After Super Tuesday in Tennessee, the state’s influence in the 2016 presidential election is pretty much over. The Knoxville News Sentinel spoke with Anthony Nownes, professor of political science, about Tennessee’s impact in what is shaping up to be a contentious race for the White House.
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Republicans may very well head to their national convention this summer without a clear presidential nominee—a situation that could prompt deal-making and potentially weaken the party, according to UT experts.
New Hampshire may be ground zero this week in the race for the White House, but in three weeks Tennessee voters will help pick their parties’ nominees for president. The Knoxville News Sentinel interviewed Anthony Nownes, a professor of political science, for a story about the presidential race.
Last week, Chancellor Jimmy G. Cheek celebrated faculty, staff, and students for their accomplishments throughout the past academic year. Debora Baldwin, associate professor of psychology; Bruce MacLennan, associate professor of electrical engineering and computer science; Anthony Nownes, professor of political science; and Marianne Wanamaker, associate professor of economics, each received the Alumni Outstanding Teacher Award.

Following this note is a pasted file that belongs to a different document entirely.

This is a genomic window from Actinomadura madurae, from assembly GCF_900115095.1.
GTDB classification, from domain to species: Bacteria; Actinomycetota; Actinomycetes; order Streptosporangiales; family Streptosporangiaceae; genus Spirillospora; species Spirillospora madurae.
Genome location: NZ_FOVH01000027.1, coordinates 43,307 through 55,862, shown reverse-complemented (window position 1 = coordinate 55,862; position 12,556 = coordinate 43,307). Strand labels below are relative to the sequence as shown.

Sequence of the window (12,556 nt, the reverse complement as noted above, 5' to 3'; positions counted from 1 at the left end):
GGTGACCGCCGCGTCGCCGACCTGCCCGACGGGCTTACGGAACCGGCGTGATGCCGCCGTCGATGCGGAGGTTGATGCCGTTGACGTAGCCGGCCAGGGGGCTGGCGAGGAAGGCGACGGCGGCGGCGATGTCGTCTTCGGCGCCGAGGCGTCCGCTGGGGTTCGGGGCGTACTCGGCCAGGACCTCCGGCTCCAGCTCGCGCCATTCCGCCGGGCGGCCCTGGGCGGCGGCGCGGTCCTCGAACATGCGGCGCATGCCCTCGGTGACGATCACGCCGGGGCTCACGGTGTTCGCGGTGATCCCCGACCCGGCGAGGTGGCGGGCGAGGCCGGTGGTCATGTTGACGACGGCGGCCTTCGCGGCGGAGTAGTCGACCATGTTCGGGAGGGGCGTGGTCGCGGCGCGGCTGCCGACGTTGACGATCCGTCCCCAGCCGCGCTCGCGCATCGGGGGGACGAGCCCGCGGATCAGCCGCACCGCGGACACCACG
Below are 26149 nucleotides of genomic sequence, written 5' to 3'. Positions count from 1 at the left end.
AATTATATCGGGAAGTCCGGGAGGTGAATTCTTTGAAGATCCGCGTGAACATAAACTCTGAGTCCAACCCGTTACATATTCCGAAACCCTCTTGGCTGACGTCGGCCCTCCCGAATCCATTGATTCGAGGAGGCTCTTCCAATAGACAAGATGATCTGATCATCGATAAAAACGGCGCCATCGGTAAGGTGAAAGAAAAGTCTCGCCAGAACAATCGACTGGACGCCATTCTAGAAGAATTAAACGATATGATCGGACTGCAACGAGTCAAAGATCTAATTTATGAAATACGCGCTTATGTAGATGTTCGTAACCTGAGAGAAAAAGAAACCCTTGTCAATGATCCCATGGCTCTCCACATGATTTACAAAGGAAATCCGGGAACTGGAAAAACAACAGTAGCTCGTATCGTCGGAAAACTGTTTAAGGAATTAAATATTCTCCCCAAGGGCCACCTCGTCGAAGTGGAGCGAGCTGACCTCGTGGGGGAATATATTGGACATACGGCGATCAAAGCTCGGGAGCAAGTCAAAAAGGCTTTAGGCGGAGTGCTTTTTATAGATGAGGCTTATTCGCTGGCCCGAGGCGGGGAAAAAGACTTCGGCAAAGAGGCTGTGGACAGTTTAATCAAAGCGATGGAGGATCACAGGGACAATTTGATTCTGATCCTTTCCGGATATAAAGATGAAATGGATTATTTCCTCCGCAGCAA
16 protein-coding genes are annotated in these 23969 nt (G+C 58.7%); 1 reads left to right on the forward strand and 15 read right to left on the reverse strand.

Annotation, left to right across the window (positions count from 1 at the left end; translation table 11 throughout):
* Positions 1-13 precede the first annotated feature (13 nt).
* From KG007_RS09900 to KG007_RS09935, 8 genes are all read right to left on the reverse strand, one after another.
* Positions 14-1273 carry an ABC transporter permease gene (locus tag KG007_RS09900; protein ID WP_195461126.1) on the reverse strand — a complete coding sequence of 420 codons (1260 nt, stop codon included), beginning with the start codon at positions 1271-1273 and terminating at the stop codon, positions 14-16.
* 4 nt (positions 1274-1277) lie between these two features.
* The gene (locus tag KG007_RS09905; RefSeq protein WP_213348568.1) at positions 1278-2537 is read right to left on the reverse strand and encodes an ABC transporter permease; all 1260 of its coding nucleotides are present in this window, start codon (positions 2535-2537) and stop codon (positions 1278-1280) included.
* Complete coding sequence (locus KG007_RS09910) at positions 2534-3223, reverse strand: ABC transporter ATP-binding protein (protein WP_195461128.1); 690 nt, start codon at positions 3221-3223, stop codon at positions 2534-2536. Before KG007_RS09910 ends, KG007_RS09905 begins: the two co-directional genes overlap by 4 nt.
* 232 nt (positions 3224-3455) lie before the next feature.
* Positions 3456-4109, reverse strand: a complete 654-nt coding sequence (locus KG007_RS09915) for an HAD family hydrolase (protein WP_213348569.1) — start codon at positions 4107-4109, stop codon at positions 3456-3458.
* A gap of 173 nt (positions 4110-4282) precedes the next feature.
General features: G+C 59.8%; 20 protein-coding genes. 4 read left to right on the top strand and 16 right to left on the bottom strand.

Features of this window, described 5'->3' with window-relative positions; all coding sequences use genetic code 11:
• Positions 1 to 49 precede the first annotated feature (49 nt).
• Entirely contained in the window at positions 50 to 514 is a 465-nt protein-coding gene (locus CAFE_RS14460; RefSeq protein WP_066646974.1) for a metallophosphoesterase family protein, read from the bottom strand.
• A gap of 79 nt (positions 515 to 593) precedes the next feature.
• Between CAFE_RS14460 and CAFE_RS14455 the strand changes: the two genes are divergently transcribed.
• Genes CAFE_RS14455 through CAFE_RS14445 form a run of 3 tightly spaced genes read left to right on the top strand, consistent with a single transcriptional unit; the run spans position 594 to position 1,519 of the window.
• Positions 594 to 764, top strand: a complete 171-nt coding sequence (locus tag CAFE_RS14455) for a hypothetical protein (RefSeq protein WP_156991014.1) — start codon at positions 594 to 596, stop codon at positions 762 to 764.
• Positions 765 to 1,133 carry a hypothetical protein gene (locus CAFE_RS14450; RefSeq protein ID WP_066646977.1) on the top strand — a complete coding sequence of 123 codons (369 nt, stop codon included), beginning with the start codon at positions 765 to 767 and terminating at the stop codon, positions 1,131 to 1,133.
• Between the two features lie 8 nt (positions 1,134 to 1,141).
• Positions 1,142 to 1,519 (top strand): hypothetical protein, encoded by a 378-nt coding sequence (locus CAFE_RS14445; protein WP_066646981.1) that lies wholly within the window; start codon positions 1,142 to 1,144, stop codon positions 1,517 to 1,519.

Following Tuesday’s State of the Union address from President Barack Obama, political science professor Anthony Nownes spoke with the Knoxville News Sentinel about the varied response from the Republican party.
Star-studded endorsements may be attention grabbing, but does it influence voters? Yes, it does, according to research recently published by a political science professor Anthony Nownes. Nownes found that celebrities who contribute to political campaigns can make a party more or less likable, depending on what voters think of the celebrities in the first place.
Political science professor Anthony Nownes was featured in a Washington Post blog entitled “Why celeb endorsements matter (Or, is George Clooney more like Jennifer Aniston or Peyton Manning?)”.